IV. “Letters from a Distinguished American,” No. 7
Paris, February 3d, 1782
The writer, on the consequences of American Independence says that “France has long struggled to rival us in our manufactures in vain; this (i.e. American Independence) will enable her to do it with effect.”1
If England would awake out of her dream, and make peace, acknowledge American Independence, and acknowledge the American treaties with France, and make a similar treaty of commerce with the United States, upon the most generous principles of equality and reciprocity, neither France nor any other nation of Europe would be able to rival England in those manufactures which we most wanted in America, those of wool and iron: The English manufactures, in these articles are at present so much better, and the Americans are so much more accustomed to them, that this trade would return to its old channel, and the American demand for them, and for many other articles of our manufactures would increase in proportion, as the population increases in America, and as their commerce with each other and with other nations increases, and the consequent means of paying England for what they purchase. This nation would find themselves so far from being materially hurt, by American Independence, that they would see a prosperity introduced here in consequence of it, that would excite the utmost astonishment at our own obstinacy, in contending so long, at the expence of so much blood and treasure, against it, provided we are wise enough to lay aside our groundless jealousies, and that hostile disposition towards America which is once more indulged with so much rancour; and provided we take care at the peace to settle all questions about boundaries, so as to prevent our own people from encroaching upon them; and provided we do not meanly aim at excluding them from any branches of commerce, fisheries or naval powers which God and nature have destined to them. If we will indulge the base passions of envy, jealousy and hatred against them, we may depend upon a reciprocation of these passions from them, and we may depend upon a dreadful enemy in them: but if we had magnanimity enough to comply with what appears to be the settled digested system of all the other maritime powers of Europe relative to America, to treat them with candour and friendship, we shall find as much real advantage from them, and more too, than we ever did. All will depend upon ourselves. Nothing is wanting but common sense.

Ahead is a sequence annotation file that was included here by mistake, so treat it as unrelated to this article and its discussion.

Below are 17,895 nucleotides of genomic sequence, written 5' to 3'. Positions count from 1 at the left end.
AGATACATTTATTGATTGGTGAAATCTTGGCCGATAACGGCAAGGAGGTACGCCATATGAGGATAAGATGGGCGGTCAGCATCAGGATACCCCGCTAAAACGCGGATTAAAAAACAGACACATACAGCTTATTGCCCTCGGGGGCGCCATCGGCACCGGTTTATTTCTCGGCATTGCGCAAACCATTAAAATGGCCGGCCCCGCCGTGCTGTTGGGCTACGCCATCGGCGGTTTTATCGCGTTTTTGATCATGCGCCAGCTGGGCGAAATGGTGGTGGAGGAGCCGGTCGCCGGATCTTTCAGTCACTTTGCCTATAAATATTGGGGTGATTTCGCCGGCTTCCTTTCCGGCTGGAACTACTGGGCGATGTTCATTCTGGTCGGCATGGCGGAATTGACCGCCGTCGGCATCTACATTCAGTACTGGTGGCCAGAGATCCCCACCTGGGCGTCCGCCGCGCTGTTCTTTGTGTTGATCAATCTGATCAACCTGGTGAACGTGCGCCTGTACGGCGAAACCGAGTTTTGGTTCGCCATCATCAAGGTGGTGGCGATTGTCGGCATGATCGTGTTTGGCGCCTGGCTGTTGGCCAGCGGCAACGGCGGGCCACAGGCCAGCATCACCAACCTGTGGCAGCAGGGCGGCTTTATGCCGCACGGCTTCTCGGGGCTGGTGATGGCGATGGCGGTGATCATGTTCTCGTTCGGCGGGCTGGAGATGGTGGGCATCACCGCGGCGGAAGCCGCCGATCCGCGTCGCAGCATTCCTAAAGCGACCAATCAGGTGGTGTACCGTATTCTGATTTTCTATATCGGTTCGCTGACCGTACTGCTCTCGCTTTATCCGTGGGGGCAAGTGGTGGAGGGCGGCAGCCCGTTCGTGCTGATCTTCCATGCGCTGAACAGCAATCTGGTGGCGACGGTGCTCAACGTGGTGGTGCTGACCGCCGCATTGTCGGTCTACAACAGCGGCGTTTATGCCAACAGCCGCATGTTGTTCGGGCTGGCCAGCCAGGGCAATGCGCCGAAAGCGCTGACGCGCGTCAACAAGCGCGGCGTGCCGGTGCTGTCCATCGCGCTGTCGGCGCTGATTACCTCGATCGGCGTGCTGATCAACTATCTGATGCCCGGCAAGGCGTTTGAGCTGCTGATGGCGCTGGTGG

But if we pursue this war, destroying the lives and distressing the commerce of America, we shall feel from that country such shafts of deadly hate, as will finally ruin our credit, destroy our manufactures, reduce to nothing our influence in Europe, depress our naval power to such an inferiority to France and Spain, as we never shall recover; leave the East Indies and Ireland in a state of Independency too, and the West India Islands ready to petition any other power for protection, and indeed this island itself at the mercy of an invader. If we continue this war, France and Spain too will be able to rival us in manufactures. They are both attentive at this time to this object; they are not only endeavouring to introduce our manufactures, but to accommodate them more to the taste and use of the Americans. And the Americans are daily growing more familiar with French articles, and acquiring a taste for them. The advantages in trade, already granted to Ireland, and the consequent growth of manufactures there, will infinitely facilitate the introduction and improvement of manufactures; and the emigration of manufactures into France and Spain, by means of the intimate intercourse between Ireland and those kingdoms. In short, the continuance of the war will indeed be fatal: it will enable France to rival us in effect in our most essential interests; and there has hardly ever happened among mankind so obstinate and so blind a perseverance in error so obvious, for so long a time, as we have already pursued this ruinous war. Let us open our eyes. We are amused with insinuations that France is sick of the part she has acted. This is to suppose her sick of the wisest, most successful, most honourable, and noble part she ever acted.—Think as we will, all the rest of Europe and America are convinced of this:—and if we had sold ourselves to France, we could not serve her more essentially, in every interest, commercial, naval, political, or oeconomical, than by continuing this war.